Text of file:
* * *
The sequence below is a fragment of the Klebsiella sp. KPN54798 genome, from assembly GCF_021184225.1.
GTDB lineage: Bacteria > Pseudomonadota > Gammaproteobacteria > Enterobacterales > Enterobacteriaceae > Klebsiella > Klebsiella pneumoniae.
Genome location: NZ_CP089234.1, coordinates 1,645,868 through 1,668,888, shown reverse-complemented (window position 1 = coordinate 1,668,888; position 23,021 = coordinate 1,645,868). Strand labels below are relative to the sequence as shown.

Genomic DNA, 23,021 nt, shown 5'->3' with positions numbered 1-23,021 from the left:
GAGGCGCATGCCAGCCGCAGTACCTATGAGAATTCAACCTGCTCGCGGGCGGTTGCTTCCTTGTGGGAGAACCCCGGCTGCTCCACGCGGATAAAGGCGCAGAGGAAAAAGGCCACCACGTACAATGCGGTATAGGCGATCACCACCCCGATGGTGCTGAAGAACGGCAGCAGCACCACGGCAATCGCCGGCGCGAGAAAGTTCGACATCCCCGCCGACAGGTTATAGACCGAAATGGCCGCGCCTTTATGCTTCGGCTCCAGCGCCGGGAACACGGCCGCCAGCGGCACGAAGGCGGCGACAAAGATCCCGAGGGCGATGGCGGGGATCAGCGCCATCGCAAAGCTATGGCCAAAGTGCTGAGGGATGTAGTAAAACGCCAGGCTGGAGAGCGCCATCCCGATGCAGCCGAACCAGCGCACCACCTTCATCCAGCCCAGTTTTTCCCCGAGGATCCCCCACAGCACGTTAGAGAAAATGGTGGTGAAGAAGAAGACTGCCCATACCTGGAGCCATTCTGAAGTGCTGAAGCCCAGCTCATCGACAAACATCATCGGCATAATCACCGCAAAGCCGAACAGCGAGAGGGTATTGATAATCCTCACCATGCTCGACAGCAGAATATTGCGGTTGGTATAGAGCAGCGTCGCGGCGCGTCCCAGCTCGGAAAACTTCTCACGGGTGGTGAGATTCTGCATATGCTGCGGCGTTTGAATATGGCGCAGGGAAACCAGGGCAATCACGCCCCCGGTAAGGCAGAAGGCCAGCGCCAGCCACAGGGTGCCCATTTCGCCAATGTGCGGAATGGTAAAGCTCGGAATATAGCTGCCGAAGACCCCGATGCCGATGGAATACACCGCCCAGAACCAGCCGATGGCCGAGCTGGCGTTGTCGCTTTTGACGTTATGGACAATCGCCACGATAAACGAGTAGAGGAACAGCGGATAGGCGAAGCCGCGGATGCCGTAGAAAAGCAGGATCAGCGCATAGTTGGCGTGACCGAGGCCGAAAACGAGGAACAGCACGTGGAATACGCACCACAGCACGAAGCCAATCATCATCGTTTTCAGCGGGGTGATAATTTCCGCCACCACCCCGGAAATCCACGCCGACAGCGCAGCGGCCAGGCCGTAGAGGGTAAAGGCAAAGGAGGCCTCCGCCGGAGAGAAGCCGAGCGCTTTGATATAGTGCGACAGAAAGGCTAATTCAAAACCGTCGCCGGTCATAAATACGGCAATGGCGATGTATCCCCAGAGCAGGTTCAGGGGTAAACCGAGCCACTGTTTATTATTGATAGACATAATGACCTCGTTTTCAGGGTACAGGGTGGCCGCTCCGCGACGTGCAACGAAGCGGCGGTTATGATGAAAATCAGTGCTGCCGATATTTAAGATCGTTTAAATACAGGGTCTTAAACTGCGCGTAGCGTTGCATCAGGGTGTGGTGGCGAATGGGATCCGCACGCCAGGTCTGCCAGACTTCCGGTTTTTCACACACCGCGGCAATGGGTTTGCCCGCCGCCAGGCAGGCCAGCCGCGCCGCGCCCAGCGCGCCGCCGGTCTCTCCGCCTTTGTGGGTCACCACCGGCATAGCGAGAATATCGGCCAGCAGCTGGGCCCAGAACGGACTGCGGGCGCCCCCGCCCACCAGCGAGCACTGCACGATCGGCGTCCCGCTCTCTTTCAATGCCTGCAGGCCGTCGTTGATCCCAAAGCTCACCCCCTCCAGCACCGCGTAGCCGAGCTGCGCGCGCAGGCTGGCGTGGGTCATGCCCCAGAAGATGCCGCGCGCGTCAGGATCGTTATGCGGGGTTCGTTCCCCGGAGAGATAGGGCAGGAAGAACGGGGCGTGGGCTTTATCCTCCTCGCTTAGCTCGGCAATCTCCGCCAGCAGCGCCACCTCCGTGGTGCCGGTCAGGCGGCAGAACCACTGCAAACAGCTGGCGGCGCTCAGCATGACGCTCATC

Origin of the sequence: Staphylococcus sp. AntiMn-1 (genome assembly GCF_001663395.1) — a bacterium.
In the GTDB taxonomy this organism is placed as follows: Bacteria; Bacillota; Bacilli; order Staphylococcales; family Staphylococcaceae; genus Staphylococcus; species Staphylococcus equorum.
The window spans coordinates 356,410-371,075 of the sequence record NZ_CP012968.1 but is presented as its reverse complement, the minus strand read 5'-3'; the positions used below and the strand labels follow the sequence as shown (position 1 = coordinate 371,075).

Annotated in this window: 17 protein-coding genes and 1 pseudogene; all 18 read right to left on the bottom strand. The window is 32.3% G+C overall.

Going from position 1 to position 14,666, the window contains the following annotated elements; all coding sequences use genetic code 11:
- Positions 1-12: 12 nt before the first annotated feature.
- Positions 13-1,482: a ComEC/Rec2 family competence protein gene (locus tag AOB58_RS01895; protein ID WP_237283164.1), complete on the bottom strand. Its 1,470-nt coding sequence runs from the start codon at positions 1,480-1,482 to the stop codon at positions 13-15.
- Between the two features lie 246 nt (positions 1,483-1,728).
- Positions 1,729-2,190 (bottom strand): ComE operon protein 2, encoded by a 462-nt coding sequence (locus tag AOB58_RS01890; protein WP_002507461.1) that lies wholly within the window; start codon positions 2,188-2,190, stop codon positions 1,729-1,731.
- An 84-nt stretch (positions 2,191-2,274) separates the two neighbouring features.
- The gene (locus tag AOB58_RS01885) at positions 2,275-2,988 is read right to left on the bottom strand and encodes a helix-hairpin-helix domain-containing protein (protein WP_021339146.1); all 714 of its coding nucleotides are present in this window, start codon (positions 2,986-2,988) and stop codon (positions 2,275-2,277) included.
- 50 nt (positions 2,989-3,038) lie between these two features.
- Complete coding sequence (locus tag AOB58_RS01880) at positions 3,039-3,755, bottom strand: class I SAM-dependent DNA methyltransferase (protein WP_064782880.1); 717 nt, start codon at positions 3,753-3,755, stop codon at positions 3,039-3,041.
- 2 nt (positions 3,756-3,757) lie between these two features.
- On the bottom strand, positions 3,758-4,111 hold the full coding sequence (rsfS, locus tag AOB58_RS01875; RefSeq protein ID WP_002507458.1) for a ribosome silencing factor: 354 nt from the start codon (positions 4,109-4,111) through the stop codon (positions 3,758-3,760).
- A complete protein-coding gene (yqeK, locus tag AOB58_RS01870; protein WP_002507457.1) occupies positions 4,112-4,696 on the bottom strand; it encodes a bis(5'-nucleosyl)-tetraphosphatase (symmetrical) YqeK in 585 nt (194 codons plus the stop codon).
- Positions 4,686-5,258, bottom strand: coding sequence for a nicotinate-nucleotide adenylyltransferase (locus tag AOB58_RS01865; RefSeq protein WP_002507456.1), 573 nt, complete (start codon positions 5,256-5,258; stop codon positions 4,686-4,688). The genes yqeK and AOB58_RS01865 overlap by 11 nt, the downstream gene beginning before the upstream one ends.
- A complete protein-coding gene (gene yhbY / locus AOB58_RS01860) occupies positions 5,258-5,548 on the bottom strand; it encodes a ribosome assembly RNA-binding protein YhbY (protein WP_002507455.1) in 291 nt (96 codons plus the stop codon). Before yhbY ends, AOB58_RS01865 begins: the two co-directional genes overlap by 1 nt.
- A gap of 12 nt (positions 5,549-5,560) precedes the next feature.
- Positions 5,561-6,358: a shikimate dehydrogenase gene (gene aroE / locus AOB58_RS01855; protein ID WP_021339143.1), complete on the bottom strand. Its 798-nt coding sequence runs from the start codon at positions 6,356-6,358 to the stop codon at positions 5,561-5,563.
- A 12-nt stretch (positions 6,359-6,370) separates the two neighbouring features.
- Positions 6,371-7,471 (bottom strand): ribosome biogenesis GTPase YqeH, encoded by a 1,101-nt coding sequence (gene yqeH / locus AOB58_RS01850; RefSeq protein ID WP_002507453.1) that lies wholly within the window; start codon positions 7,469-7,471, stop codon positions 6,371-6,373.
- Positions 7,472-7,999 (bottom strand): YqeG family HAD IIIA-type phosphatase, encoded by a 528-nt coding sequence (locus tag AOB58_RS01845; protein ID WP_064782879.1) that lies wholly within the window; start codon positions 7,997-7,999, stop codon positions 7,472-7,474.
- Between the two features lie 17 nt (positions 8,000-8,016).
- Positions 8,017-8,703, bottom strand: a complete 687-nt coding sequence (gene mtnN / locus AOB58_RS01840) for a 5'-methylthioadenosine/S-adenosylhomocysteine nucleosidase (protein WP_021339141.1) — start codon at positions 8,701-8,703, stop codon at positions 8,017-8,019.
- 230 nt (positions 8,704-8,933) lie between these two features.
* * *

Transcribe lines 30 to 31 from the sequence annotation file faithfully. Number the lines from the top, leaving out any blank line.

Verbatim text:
- Positions 8,017-8,703, bottom strand: a complete 687-nt coding sequence (gene mtnN / locus AOB58_RS01840) for a 5'-methylthioadenosine/S-adenosylhomocysteine nucleosidase (protein WP_021339141.1) — start codon at positions 8,701-8,703, stop codon at positions 8,017-8,019.
- 230 nt (positions 8,704-8,933) lie between these two features.